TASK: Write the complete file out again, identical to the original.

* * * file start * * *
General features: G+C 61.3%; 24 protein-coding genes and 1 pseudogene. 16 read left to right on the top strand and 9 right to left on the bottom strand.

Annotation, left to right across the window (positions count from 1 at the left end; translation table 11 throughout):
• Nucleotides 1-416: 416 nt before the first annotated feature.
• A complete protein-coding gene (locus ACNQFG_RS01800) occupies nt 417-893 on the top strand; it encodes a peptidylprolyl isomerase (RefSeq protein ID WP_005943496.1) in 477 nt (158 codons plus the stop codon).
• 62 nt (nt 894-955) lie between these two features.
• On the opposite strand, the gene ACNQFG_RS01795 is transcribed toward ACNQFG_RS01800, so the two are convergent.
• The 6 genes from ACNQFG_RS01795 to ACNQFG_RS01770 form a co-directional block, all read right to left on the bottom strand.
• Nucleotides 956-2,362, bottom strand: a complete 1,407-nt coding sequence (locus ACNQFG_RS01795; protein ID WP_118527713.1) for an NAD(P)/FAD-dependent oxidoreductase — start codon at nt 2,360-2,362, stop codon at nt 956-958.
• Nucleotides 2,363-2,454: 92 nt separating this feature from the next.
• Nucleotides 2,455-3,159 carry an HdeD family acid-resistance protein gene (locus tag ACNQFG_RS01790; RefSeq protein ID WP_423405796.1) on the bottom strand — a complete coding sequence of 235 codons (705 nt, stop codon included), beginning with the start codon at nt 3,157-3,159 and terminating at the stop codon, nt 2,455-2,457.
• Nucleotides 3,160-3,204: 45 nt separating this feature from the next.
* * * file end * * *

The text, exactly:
General features: G+C 61.3%; 24 protein-coding genes and 1 pseudogene. 16 read left to right on the top strand and 9 right to left on the bottom strand.

Annotation, left to right across the window (positions count from 1 at the left end; translation table 11 throughout):
• Nucleotides 1-416: 416 nt before the first annotated feature.
• A complete protein-coding gene (locus ACNQFG_RS01800) occupies nt 417-893 on the top strand; it encodes a peptidylprolyl isomerase (RefSeq protein ID WP_005943496.1) in 477 nt (158 codons plus the stop codon).
• 62 nt (nt 894-955) lie between these two features.
• On the opposite strand, the gene ACNQFG_RS01795 is transcribed toward ACNQFG_RS01800, so the two are convergent.
• The 6 genes from ACNQFG_RS01795 to ACNQFG_RS01770 form a co-directional block, all read right to left on the bottom strand.
• Nucleotides 956-2,362, bottom strand: a complete 1,407-nt coding sequence (locus ACNQFG_RS01795; protein ID WP_118527713.1) for an NAD(P)/FAD-dependent oxidoreductase — start codon at nt 2,360-2,362, stop codon at nt 956-958.
• Nucleotides 2,363-2,454: 92 nt separating this feature from the next.
• Nucleotides 2,455-3,159 carry an HdeD family acid-resistance protein gene (locus tag ACNQFG_RS01790; RefSeq protein ID WP_423405796.1) on the bottom strand — a complete coding sequence of 235 codons (705 nt, stop codon included), beginning with the start codon at nt 3,157-3,159 and terminating at the stop codon, nt 2,455-2,457.
• Nucleotides 3,160-3,204: 45 nt separating this feature from the next.